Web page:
Soul Khan Makes Music For the Audience, Not Himself: “It’s Not My Journal”


Soul Khan, one of the fastest rising stars in the New York hip-hop indie-ground, is preparing to add one more entry to his already prolific catalog with his Psalm EP. It’s the fourth and final part of his Love Supreme series, with this installment produced entirely by Abnormal. It’s out today, and tomorrow Khan’s celebrating with a release show at Brooklyn’s Public Assembly. We spoke to the Brown Bag All Star about the one-producer one-MC dynamic, life after battling and where he would be if Fat Beats were still in business.

See Also:
The Audible Doctor Prescribes Beats, Rhymes, Working in Bulk
The Brown Bag Allstars Remember Their Days Behind Fat Beats’ Counter

Was doing a four EP series your plan from the jump?
Yes. The Wellstone EP [Khan’s most recent release prior to the Psalm EP] was not what I envisioned as being a part of that series. The original intent was just having an uninterrupted sequence of Acknowledgment, Resolution, Pursuance and Psalm. It was always supposed to be a tribute to John Coltrane’s A Love Supreme. It’s funny because I don’t know if you can even find too many shades of the corresponding parts of A Love Supreme in the EPs [of] its namesake. You might find some here or there, but it’s not like a one-to-one ratio.

What made you choose which producers to enlist for the series?
I really wanted to work with producers who I had yet to devote a lot of time to collaborating with. I started with DJ Element as that was the first project he ever really worked on as a producer. Luckily, he provided a great pallet for the production. I worked with Marink because he already proved his distinction on songs like “Fahrenheit.” I worked with the Audible Doctor because he and I had never worked before on a solo basis. This new producer Abnormal had approached me if I wanted beats in the past, and at that time I wasn’t looking for any, but I needed someone to come through in a clutch and [he] provided an incredible selection [of beats].

Do you recall your first time hearing A Love Supreme?

Yes, I was a very young kid and I heard it on, I think, NPR’s “All Things Considered.” I was a wee lad, and it was before my music sensibility has matured to the point I could really get into Coltrane.

You’re from L.A. originally, but you’re identified by most as a New York artist. Do you feel more comfortable being placed within New York’s hip-hop lineage?
I think because I established myself in New York, it makes more sense to identify myself as a New York artist. That may upset some people back home, but I didn’t really come of age as an artist in L.A. That may trouble some in New York who see me as an outsider, but if you do what you do well enough and you’re part of a scene, you’re part of it. You can’t de-legitimize that by saying “you didn’t come out of a vagina in this city.” It’s sort of a ludicrous standard either way.

As a former Fat Beats alumnus, where you met and founded your group Brown Bag All-Stars, do you think your life would be much different right now if the store was still open?
I think I would be making a lot more money on CD sales if Fat Beats was still open because I would have a constant influx of people to sell it to. Granted, I think it would be tough not to think about that when you are a hip-hop artist in an institution like Fat Beats that is no longer here. I think another meaningful way it would be different is that there would be a nexus, a meeting point for the independent hip-hop community in New York that centers around that type of space. You can tell, I don’t think people feel as connected as they used to as when Fat Beats was around.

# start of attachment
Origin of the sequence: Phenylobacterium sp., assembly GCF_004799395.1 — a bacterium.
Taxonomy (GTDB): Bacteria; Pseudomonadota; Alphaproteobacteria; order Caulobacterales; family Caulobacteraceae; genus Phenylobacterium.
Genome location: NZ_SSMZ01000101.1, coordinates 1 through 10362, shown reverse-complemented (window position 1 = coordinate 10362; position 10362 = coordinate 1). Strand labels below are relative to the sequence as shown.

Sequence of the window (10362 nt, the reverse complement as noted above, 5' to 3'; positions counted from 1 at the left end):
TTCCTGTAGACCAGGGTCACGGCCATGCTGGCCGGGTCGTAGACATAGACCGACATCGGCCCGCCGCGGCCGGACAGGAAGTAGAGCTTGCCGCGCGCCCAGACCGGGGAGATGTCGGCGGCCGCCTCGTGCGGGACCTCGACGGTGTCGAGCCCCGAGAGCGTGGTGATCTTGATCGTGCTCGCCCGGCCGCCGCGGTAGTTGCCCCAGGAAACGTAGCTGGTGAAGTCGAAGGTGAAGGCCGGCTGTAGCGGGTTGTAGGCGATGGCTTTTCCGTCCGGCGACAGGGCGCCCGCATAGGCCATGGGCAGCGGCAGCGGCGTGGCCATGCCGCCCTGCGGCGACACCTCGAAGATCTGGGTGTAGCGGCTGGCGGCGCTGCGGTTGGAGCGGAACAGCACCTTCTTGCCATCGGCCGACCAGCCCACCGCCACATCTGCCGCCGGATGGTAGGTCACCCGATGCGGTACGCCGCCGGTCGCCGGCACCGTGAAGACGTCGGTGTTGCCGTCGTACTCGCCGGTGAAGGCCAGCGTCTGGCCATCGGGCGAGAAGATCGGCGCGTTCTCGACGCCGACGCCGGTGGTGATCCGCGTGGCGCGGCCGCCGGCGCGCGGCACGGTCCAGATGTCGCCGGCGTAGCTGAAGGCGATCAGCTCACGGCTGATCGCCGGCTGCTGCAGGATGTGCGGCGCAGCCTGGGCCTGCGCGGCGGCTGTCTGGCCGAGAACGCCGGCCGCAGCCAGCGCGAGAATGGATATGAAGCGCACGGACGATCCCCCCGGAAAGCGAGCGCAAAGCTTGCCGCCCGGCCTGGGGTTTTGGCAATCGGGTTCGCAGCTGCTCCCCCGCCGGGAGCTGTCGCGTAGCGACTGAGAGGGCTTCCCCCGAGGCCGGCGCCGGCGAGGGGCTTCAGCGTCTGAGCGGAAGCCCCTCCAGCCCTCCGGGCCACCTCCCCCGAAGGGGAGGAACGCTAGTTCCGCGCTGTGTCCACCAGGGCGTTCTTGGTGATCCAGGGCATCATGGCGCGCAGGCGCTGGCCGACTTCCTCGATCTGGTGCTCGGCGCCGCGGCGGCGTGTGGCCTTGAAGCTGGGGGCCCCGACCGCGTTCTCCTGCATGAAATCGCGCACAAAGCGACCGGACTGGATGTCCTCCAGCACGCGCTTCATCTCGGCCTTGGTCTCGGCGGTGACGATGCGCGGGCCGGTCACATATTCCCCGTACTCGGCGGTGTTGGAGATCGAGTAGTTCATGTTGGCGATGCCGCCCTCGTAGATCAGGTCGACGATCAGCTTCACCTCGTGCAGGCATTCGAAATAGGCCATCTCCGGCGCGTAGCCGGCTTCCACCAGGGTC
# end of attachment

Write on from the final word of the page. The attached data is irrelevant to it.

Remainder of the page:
What do you think it was about your rap battle performances that made a larger part of that audience follow you into your musical endeavors that so many battle MCs have been unable to do?
I think it might be because I’m very acutely conscious of the pitfalls that other artists might fall into when crafting music. I’m very audience sensitive. I don’t make music for myself, I make music for the audience. It’s not cathartic for me. It’s not my journal. I also try not to do what other people have done. If it resembles something others have done, I recognize it early enough and infuse my own mild slant and put a twist on it that makes it sufficiently distinct. In terms of the battle audience, I don’t think I captured that much of it. I may have captured, 10-percent generously? My biggest battle has about 1.6 million views. I certainly don’t have 1.6 million anything on social media. I would never go as far as to deny my battling getting people to notice the music, but there’s still a huge percentage of people who don’t even take the first listen. I don’t think at this point it’s about a stereotype or a stigma, but a taxonomy issue that people don’t place battle rappers and musicians in the same quadrant. Can this person paint my house? Sure. I’m not going to ask him to paint an abstract expressionist piece for a museum. People are never going to make that leap.

Is prepping for an EP release show, like the one you have at Public Assembly, different than how you prep for other shows?
Yeah. I try to make the release show more fan-oriented as I know a substantial amount of the people there are there to see me. I can at least count on the fact that they’re aware of what I do and at least know my more prominent material. I can go into that performance exploring moods and angles I don’t always get to bring and take risks I don’t always get to [take] when I open for another hip-hop artist.

30 Facts About Ke$ha Gleaned From Her New Book My Crazy Beautiful Life

On Odd Future, Rape and Murder, And Why We Sometimes Like the Things That Repel Us
How Not To Write About Female Musicians: A Handy Guide